I broke my brain a few weeks ago, a remarkably frightening experience. Now, I’ve had cognitive burnout before, it’s pulled me out of school on many occasions: an inability to study or take the ideas in my head and find words for them. This was nothing like that. My brain suddenly seemed incapable of any kind of complex processing. Even negotiating downtown streets on foot was too much – cars, people, noise, lights, walk/don’t walk …all loud and overwhelming. My last attempt to leave the house (what a week or two ago?) left me in tears, seeking sanctuary in an inner city park – even the complexities and stimulation of a bus ride home were too much.
In that moment I realized how much of my identity and sense of security were wrapped up in my intellect. Who was I if I didn’t have my wit? How could I cope if I couldn’t, well, cope? Even at my physical worst, I’d always been able to think critically (if slowly) – to analyze, to problem solve, to find the go-around. How would I manage when I’d lost even that?
This mental crash preceded by only a few day the worst physical relapse I’ve had in well over a decade. Surviving for a while on potato chips and boost – too weak to remain upright even long enough to fry an egg, unable to stay awake long enough to eat it anyway. Humbling to say the least. To have to let go of any idea of independence, self sufficiency; to acknowledge my inability to care for myself in even the most mundane of ways. A lot of my identity wrapped up in that too – my independence, my belief in my ability to manage.
Adapt or die. I’ve been thinking a lot about that (in a non-thinking sort of way, as I let ideas just flit in and out of my brain). An idea reinforced, now that my brain’s working a bit, by reading The Jesus Incident and The Lazarus Effect back to back. Sci Fi novels about humans – genetically manipulated and mutated – trying to survive in a very harsh world. Adapt or die. Finding a way to fit, to continue on – the challenge of our species, of every species.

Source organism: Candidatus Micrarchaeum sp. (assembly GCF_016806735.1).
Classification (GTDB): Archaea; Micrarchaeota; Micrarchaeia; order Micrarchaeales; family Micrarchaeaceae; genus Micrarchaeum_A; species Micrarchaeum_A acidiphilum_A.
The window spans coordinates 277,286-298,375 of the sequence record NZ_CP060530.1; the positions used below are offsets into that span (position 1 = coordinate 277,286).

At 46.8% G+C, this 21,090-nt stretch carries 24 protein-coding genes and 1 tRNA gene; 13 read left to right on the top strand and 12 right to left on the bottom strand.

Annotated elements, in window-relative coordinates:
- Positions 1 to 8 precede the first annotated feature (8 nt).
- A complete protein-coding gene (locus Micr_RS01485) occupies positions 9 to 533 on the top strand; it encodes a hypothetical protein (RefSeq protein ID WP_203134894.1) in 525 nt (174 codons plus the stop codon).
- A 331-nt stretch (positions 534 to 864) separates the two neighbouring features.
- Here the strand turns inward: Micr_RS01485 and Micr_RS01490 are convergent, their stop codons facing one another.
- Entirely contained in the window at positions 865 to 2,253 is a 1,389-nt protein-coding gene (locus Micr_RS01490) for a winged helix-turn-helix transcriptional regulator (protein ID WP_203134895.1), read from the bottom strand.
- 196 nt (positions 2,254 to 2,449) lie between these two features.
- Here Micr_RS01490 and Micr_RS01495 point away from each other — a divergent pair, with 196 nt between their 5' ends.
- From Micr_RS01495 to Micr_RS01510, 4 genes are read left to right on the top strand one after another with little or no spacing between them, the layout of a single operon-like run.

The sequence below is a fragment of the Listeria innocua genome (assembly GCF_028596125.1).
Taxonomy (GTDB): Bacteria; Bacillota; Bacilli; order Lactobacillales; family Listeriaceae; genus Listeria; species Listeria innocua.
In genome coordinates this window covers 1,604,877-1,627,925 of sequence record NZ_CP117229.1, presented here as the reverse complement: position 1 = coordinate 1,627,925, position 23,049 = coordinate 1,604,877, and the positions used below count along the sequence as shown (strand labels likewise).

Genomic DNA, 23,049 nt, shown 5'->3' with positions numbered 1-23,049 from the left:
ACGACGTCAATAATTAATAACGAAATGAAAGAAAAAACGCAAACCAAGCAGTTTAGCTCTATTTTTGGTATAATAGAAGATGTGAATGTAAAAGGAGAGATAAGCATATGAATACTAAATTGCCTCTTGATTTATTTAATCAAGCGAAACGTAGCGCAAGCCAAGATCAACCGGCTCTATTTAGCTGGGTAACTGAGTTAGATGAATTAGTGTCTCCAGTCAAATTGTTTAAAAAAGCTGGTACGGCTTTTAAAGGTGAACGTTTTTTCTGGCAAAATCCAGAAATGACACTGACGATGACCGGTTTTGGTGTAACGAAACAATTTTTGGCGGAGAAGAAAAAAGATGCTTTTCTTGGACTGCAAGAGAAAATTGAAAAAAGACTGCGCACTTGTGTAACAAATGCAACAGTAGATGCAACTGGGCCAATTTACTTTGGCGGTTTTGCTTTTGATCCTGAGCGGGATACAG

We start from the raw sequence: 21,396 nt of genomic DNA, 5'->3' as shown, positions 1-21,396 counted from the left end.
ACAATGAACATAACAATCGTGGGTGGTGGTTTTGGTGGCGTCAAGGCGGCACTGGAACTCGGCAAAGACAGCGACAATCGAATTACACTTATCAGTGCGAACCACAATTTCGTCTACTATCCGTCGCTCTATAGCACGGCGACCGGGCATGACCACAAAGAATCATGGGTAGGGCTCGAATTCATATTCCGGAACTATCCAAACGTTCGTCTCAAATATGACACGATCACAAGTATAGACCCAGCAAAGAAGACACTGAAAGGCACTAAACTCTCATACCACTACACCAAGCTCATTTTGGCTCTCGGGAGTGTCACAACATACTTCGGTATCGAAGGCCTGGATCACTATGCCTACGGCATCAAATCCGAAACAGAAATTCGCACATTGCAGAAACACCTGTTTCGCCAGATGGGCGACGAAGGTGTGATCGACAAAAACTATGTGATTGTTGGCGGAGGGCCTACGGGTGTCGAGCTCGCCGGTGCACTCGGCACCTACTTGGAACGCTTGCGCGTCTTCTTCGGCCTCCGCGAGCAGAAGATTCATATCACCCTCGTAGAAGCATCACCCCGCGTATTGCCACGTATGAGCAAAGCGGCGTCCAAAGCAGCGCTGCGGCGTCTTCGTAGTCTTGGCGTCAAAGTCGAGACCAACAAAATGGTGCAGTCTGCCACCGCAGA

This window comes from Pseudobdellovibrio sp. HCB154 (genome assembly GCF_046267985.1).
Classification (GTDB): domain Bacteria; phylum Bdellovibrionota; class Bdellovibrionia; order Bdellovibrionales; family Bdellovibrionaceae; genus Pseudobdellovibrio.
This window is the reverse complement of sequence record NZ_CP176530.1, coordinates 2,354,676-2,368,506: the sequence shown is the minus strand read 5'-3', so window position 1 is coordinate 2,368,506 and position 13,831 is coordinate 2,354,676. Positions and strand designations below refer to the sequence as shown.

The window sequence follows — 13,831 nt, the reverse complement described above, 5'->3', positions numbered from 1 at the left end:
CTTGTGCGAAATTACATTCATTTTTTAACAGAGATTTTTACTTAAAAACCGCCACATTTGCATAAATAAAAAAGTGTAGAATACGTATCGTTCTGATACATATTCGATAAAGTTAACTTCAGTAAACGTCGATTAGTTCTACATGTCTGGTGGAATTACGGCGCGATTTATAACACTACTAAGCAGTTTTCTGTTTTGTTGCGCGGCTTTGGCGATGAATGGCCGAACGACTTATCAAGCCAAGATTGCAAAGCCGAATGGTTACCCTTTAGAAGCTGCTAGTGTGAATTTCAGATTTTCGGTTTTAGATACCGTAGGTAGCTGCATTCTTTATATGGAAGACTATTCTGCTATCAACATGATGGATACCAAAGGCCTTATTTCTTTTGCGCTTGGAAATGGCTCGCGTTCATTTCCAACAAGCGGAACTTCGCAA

But not just an evolutionary, generational challenge (I’ve been thinking in my non-thinking sort of way) but a personal one – our lives are ever changing: the climate, the influences …adapt or die. A question put to myself in those first really rough days of this crash- accept the abrupt change in my world, find a way to adapt to it, or die a thousand deaths in a thousand moments of resistance and misery. My sense of identity and security crashing around me, adapt or die.
Who am I if I can’t think? When I’ve lost everything I’m proud of, everything I count on, everything I identify with, what’s left?
Something. Something was left, something that was so fundamentally me there was no question, no doubt. Even without being able to think, without being able to do for myself, there was something that just was. Something that had the capacity to adapt, to survive (I did get to those potato chips after all!). Something comforting, something that persisted, no matter what changed around me.
And THAT is something really interesting to think about (in a non-thinking sort of way).